“Blackstar,” Bowie’s excellent final album, explored mortality via restless song structures and sonic invention.
Before we get back to the countdown, we need to make a correction from last edition when editors claimed Brackileaks busted into the article to tweet. Apparently, this is not the case. While Brackileaks seemingly has the ability to bust in whenever they want, unfortunately, they sometimes just feed others inside information to report.
I appreciate Donnie Brackets’ honesty here. The editors at Propeller, with the way they send me Christmas party invitations one week after the party took place, or the way they keep changing the locks at the office, aren’t always right.
“If you are the dealer, I’m out of the game,” Cohen sings on his chilling, deeply personal final album.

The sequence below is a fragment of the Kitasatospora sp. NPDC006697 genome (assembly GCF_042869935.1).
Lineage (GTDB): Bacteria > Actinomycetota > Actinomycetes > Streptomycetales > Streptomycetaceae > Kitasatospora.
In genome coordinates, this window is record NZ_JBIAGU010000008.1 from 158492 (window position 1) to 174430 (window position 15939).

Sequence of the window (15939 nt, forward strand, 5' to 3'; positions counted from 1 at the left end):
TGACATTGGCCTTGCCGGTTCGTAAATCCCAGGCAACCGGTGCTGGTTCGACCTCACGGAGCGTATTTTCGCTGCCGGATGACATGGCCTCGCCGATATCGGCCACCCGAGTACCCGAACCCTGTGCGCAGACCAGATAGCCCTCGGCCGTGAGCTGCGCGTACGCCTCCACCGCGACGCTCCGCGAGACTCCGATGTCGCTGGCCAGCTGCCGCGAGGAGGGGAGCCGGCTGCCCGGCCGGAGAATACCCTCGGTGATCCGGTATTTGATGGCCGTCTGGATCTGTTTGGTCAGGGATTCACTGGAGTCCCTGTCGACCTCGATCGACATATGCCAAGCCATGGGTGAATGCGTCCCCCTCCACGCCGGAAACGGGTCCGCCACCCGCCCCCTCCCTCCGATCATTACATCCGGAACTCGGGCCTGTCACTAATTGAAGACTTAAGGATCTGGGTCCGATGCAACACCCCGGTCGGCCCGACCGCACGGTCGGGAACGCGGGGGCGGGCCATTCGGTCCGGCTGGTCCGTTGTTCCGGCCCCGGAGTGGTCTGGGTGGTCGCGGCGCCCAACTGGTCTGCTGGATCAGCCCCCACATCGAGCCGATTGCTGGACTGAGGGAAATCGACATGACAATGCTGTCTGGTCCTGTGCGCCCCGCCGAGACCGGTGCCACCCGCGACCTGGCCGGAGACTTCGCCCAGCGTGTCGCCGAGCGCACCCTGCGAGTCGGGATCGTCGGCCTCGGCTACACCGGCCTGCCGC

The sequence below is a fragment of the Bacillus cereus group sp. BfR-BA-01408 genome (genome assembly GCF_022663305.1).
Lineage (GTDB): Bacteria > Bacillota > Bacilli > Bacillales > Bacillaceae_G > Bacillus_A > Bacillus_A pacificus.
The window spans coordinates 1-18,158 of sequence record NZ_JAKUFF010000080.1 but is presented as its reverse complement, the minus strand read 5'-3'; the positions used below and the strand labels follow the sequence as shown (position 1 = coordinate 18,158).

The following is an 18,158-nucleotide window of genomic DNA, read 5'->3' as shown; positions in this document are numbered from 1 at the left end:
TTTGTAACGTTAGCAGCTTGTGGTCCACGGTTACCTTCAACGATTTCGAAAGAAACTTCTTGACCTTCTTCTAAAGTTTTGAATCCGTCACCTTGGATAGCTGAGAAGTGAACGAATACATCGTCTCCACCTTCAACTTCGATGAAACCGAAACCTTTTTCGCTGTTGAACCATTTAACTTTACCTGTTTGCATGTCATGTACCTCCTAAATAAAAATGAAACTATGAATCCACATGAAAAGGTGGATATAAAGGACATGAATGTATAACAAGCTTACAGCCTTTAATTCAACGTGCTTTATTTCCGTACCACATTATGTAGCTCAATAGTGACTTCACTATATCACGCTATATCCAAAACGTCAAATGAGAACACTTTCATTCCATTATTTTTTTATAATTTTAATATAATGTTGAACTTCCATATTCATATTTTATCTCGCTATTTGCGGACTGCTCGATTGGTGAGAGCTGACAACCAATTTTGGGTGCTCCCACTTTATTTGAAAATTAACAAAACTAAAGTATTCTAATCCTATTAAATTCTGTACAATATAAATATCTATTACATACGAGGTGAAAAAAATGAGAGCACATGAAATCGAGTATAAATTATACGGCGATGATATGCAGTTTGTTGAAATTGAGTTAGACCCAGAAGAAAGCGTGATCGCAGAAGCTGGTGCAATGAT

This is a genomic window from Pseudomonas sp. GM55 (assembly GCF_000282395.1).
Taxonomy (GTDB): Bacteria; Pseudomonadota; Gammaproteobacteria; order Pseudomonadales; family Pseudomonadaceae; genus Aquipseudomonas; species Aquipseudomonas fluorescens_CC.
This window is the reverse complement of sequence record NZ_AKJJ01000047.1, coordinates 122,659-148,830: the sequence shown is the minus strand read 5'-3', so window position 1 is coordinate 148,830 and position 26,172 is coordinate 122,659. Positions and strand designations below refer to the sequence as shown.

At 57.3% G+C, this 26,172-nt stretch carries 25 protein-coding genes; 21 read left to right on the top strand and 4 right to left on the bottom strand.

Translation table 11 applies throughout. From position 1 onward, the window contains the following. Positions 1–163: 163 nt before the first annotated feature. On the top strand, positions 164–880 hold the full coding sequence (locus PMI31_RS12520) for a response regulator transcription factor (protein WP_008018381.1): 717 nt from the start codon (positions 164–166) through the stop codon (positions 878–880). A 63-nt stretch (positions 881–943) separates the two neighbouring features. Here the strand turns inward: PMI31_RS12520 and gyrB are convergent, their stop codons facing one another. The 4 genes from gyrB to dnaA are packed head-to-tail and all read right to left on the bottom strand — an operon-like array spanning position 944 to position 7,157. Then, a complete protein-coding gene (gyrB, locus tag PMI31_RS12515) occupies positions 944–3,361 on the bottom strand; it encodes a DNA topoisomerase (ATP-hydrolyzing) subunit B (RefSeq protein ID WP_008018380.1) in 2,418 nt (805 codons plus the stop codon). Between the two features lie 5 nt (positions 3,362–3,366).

WE ARE BRACKILEAKS:
Sigh. I didn’t want to move that far ahead. But for people who want to ignore Brackileaks and stay in real-time, visit the updated brackets here: Album Bracketology 2016. After round five of the losers’ bracket, those eliminated made up numbers 64-49, with the Album Bracketology Committee using its discretion to rank those 16 albums.
64. Evans the Death, Vanilla
63. Busman’s Holiday, Popular Cycles
62. Julie Ruin, Hit Reset
61. Lake Street Dive, Side Pony
60. Pet Shop Boys, Super
59. Bastille, Wild World
58. De la Soul, and the Anonymous Nobody
57. Lee Fields & the Expressions, Special Night
56. Stray Birds, Magic Fire
55. Car Seat Headrest, Teens of Denial
54. Wintersleep, The Great Detachment
53. Vulfpeck, The Beautiful Game
Instant analysis: This is quite the eclectic mix, with 80s/90s mainstays the Pet Shop Boys and De la Soul returning with good albums last year. As the editors hinted in my first installment this year, I sometimes discover new music while awaiting my evening appointment at Zoom Care, which is where I discovered Busman’s Holiday. We stop at this point, however, to bring you one of our patented Propeller-endorsed videos that may or may not feature dancing. Ladies and gentlemen, Vulfpeck: